What Amazon did with “Just Walk Out” stores was cool. Snap’s Spectacles – also interesting. Some may argue that Pokemon Go had a good run too.
Those innovations may seem cool to the wider public, but we – the fintech-obsessed – dig deeper to uncover the underlying coolness within mainstream banks and cutting edge fintechs.
For the sixth consecutive year, Bank Innovation has compiled a list of the most inspired and inventive financial services companies out there – from the largest banks to the smallest tech companies – who are setting the tone for the banking of the future.
Did we miss anyone? Let us know in the comments or via email: firstname.lastname@example.org
1. Ant Financial: Expanding the Borders
Ant Financial has been on a roll for its international expansion plans lately. The Alibaba affiliate, which operates the payments platform Alipay, is reportedly raising $3 billion in debt to fund international investments and acquisitions, such as MoneyGram’s $880 million acquisition.
Last year, Ant also invested an undisclosed amount into Thailand’s Ascend Money; back in 2015, India’s Paytm got the company’s attention too.
After completing, what was called, the largest private tech raise ever, Ant brought in $4.5 billion on a $60 billion valuation last year, placing it firmly on track to become the largest (potential) fintech IPO.
Ant Financial’s Alipay digital payments platform already claims 451 million users, with an average of 153 million daily transactions. Back in June 2016, the company announced its plans to sign up 2 billion users in 10 years time for the pipeline of its fintech businesses. Those include digital payments, wealth management, financing, insurance, and credit reporting. With the current pace of international expansion, Ant is well underway to deliver on that promise.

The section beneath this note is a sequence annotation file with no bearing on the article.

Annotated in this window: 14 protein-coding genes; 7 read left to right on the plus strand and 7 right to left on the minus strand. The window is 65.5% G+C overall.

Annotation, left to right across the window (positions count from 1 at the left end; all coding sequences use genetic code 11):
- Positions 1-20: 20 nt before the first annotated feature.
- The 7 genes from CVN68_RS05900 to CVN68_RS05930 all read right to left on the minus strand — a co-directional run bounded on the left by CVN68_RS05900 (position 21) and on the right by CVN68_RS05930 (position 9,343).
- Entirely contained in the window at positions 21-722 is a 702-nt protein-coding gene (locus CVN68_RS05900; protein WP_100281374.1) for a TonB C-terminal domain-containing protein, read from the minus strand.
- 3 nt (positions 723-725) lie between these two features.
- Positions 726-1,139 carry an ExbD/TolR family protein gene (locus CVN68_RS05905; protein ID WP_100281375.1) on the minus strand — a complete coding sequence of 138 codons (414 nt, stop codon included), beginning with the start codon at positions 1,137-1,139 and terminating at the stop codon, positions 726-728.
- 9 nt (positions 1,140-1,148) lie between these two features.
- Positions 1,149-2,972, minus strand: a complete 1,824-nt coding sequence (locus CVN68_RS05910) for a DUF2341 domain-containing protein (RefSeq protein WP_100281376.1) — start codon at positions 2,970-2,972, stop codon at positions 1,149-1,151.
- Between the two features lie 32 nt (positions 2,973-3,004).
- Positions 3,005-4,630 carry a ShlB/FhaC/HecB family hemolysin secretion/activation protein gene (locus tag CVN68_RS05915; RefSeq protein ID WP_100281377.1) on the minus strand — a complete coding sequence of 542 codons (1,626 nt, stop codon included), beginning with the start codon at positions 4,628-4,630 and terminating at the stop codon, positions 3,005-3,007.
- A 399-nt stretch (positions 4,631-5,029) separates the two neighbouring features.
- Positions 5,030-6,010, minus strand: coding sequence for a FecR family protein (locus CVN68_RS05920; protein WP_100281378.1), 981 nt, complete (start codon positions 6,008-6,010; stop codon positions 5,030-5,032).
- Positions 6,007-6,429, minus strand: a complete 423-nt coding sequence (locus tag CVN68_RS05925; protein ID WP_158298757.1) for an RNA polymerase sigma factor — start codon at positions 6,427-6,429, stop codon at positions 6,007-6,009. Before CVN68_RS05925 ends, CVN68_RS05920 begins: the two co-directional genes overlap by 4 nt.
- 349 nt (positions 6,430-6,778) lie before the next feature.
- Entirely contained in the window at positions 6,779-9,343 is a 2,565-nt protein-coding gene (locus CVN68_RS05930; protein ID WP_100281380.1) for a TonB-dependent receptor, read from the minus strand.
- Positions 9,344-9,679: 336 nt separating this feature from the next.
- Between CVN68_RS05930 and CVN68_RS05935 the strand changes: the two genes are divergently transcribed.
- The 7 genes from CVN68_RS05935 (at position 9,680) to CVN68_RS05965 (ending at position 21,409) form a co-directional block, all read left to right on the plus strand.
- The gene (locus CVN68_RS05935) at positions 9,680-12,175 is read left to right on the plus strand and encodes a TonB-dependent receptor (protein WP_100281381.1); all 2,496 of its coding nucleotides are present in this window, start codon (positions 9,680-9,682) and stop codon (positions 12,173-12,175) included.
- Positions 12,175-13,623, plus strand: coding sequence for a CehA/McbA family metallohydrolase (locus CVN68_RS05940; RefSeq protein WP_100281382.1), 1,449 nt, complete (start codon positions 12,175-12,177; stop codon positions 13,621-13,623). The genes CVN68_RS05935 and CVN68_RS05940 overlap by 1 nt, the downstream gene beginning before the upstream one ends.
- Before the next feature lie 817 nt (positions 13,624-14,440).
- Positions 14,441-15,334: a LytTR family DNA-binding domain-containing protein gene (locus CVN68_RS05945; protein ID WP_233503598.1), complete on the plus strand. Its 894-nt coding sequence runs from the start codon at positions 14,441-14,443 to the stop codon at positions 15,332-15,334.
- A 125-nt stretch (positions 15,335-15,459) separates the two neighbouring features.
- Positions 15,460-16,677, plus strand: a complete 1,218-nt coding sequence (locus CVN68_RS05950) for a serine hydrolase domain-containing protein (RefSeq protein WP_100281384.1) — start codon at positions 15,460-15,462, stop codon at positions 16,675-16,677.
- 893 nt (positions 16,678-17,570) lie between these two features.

2. Hyperledger: The Importance of Open Source
With 118 “sponsors” and growing by the week, the Hyperledger Project has been busy since its founding one year ago.
With five open-source blockchain projects – Blockchain Explorer, Cello, Iroha, Sawtooth Lake, and of course Fabric – the project is devoted to creating technologies that sprawl across industries. The most important part of this effort, according to Hyperledger Executive Director Brian Behlendorf, is that it’s a collaborative effort — Behlendorf refers to the project as a “do-ocracy” because really anyone can contribute.
“If there’s a good idea from one project, it can flow into the next,” says Behlendorf. “That’s how the nature of competition differs when it’s open-source.”6 - Readers Like This Post